Forced evolution: Can we mutate viruses to death? (Deem; 11/19/08, Press Release)It sounds like a science fiction movie: A killer contagion threatensEarth, but scientists save the day with a designer drug that forces thevirus to mutate itself out of existence. The killer disease? Stillfictitious. The drug? It could become a reality, thanks to a new studyby Rice University bioengineers.
How Random Disorder Destroys Superfluidity (Hulet; 11/20/08)Materials, no matter how pure they may be or how carefully they are prepared, inevitably have some random disorder. This disorder can be caused by crystal defects, impurities, or anything that changes the landscape of how electrons move about in the material. Many years ago, P.W. Anderson from Princeton University suggested that with enough disorder, an electrical conductor can be transformed to an insulator due to localization of the electrons. Disorder can also induce an otherwise superconducting material to become insulating, withe implications for important classes of superconductors, such as those made of thin films or small grains.
Rice physicists play role in new discovery from Fermilab's DZero experiment (Corcoran; 7/31/08, Press Release)Physicists from the DZero collaboration at Fermi National AcceleratorLaboratory in Batavia, Ill., this week announced the observation of akey pairing of subatomic particles called "Z bosons." The subatomic,force-carrying particles were produced at Fermilab's Tevatron particleaccelerator. The multinational DZero collaboration consists of morethan 600 scientists, including several from Rice's Bonner NuclearLaboratory.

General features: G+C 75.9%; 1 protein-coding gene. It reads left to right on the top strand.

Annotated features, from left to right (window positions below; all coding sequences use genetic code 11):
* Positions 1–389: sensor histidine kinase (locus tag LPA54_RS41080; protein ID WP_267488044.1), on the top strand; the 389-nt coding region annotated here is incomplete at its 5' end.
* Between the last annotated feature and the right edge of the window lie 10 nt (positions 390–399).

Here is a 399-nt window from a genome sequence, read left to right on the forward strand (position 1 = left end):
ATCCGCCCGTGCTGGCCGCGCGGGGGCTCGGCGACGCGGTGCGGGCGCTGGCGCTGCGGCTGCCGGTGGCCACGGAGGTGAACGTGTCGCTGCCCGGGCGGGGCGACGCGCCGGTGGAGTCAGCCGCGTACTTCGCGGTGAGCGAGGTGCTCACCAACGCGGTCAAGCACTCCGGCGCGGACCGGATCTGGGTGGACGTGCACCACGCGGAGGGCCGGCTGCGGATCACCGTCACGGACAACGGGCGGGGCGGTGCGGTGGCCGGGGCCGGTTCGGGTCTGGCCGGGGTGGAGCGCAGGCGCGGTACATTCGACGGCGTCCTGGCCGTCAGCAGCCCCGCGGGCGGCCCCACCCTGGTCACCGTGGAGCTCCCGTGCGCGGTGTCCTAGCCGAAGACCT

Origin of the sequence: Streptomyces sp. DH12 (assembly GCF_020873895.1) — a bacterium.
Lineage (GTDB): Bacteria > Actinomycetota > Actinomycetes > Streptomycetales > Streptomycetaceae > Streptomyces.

Tiny Vortex could be key to computing future (Rau; 7/11/08, Physical Review Letters)In a research first that could lead to a new generation of hard drivescapable of storing thousands of movies per square inch, physicists atRice University have decoded the three-dimensional structure of atornado-like magnetic vortex no larger than a red blood cell.
Rice Scientist make breakthrough in Single-Molecule Sensing (Natelson; 2/6/08, Nano Letters)Ina study that could lay the foundation for mass-produced single-moleculesensors, physicists and engineers at Rice University have demonstrateda means of simultaneously making optical and electronic measurements ofthe same molecule.
Making plasmas in the deepest of deep freezes (Killian; 1/23/08, Science)RiceUniversity physicist Tom Killian is one of a growing group ofresearchers worldwide who are unlocking some of the mysteries ofplasmas by doing something nature never does-freezing them to less thana degree above absolute zero.
New surprise in an old material: Nonequilibrium Phase Transition in Magnetite (Natelson; 1/18/08, Nature Materials)Magnetite(Fe3O4), also known as lodestone, has been studied for thousands ofyears, since its first use in primitive compasses to currentapplications in magnetoelectronic devices.